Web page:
Uncanny Bodies (Paperback)
The Coming of Sound Film and the Origins of the Horror Genre
University of California Press, 9780520251229, 202pp.
Publication Date: September 4, 2007
List Price: 34.95*
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In 1931 Universal Pictures released Dracula and Frankenstein, two films that inaugurated the horror genre in Hollywood cinema. These films appeared directly on the heels of Hollywood's transition to sound film. Uncanny Bodies argues that the coming of sound inspired more in these massively influential horror movies than screams, creaking doors, and howling wolves. A close examination of the historical reception of films of the transition period reveals that sound films could seem to their earliest viewers unreal and ghostly. By comparing this audience impression to the first sound horror films, Robert Spadoni makes a case for understanding film viewing as a force that can powerfully shape both the minutest aspects of individual films and the broadest sweep of film production trends, and for seeing aftereffects of the temporary weirdness of sound film deeply etched in the basic character of one of our most enduring film genres.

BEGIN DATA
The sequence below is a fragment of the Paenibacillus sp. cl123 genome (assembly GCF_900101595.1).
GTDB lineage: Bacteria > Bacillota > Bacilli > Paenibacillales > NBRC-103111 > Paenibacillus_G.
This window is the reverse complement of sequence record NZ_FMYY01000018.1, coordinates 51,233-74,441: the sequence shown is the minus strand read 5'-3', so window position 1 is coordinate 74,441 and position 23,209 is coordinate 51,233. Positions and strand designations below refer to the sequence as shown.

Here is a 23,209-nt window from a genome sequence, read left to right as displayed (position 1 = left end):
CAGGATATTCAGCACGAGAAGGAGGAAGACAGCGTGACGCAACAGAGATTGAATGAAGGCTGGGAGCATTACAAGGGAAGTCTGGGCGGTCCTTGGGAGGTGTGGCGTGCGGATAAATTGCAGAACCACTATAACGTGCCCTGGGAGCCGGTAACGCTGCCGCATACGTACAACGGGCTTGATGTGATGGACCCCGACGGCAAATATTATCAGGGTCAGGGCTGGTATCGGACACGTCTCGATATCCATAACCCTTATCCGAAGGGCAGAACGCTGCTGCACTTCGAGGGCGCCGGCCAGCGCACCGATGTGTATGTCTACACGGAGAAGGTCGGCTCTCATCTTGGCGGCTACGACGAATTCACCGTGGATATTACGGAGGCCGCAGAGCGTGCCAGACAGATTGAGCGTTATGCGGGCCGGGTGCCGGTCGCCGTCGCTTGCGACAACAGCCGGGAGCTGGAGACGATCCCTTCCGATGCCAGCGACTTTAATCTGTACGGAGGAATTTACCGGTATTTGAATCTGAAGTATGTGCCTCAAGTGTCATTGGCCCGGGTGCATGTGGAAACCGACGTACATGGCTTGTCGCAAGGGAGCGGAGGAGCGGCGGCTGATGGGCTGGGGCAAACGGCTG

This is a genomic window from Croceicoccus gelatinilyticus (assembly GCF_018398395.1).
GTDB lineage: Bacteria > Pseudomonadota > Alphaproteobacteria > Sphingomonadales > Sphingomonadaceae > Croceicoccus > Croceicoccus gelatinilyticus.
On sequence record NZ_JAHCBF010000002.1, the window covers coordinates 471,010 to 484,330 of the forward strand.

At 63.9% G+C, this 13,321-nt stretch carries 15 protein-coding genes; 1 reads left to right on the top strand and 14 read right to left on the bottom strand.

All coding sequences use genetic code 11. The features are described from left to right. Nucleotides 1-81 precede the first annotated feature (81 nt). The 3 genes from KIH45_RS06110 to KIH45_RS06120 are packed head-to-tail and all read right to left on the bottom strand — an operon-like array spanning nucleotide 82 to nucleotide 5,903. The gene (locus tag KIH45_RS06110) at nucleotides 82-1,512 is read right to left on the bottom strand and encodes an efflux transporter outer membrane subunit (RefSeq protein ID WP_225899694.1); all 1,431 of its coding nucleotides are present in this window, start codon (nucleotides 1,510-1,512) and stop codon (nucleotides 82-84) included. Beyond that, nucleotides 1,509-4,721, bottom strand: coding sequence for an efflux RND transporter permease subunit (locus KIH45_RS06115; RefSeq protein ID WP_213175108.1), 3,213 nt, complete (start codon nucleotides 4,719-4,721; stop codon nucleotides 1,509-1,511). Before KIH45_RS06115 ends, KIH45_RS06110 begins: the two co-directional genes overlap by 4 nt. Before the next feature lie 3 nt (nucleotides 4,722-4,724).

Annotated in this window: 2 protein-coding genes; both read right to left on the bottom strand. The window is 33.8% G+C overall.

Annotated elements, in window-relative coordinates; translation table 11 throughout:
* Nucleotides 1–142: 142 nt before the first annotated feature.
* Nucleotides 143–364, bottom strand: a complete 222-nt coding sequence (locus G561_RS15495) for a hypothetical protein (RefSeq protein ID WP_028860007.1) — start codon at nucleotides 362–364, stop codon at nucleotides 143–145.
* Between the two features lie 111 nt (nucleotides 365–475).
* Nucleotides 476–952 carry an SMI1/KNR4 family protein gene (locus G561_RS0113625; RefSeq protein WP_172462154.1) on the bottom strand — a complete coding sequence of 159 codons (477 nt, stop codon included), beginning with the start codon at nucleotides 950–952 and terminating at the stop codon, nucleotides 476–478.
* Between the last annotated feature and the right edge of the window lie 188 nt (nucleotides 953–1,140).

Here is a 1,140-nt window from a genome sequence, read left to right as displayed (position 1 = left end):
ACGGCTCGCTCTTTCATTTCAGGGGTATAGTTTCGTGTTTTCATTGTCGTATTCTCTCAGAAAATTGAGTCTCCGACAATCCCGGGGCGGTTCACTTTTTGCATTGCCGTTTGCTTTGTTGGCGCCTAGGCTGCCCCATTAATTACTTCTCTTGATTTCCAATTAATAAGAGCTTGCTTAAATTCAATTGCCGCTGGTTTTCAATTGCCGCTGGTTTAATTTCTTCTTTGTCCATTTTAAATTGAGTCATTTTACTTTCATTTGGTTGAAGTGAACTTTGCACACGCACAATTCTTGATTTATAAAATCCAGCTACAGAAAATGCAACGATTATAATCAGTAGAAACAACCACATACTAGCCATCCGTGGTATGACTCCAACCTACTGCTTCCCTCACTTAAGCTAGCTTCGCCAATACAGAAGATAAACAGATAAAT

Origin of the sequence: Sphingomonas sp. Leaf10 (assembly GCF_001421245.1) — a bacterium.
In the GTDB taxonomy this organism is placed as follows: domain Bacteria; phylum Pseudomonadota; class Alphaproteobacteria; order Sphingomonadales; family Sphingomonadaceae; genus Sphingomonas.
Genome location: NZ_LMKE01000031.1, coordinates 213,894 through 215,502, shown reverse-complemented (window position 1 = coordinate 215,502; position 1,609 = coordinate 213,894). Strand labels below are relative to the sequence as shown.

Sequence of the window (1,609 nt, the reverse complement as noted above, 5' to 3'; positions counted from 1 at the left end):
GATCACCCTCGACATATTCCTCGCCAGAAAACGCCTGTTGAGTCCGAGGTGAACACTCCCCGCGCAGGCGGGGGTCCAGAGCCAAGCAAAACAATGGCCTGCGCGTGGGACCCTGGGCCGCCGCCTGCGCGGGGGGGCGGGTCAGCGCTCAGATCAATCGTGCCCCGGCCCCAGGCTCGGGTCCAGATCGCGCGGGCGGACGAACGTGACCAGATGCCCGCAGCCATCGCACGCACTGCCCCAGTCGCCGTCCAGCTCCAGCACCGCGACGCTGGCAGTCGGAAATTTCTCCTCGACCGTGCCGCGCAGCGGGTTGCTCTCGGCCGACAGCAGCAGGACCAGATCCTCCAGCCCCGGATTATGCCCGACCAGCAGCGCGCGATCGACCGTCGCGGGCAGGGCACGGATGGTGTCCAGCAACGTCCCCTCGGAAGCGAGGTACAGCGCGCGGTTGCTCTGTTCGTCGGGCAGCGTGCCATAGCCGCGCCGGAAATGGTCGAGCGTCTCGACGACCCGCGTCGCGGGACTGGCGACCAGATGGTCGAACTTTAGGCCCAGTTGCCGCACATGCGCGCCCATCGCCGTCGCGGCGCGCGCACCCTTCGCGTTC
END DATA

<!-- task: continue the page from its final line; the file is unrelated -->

About the Author
Robert Spadoni is Associate Professor in the English Department at Case Western Reserve University.
Praise For Uncanny Bodies: The Coming of Sound Film and the Origins of the Horror Genre…
“Rich, insightful book. . . . A poetic and clever analysis, presenting impressive historical scholarship with panache.”
“Well-researched and persuasive. . . . Uncanny Bodies impressively persuades one to think anew about films.”
— Film Quarterly
“Original and stimulating.”
— Anneleen Masschelein
“Spadoni's analysis is intriguing.”
— Metro Newspapers
“Contributes substantially to the history of film sound as well as the history of classic horror cinema. . . . Lucid, accessible prose.”
— Hist Journal Of Film, Rad, TV
“Profoundly original ... Thanks to Robert Spadoni we can now see and hear Dracula and Frankenstein in a fresh light.”
— Music, Sound & The Moving Image
“Readers interested in the transition from silent to sound film will find Uncanny Bodies intriguing for its focus specifically on horror films. . . . [He offers a] tight argument and detailed background information on the period.”
— Steffen Hantke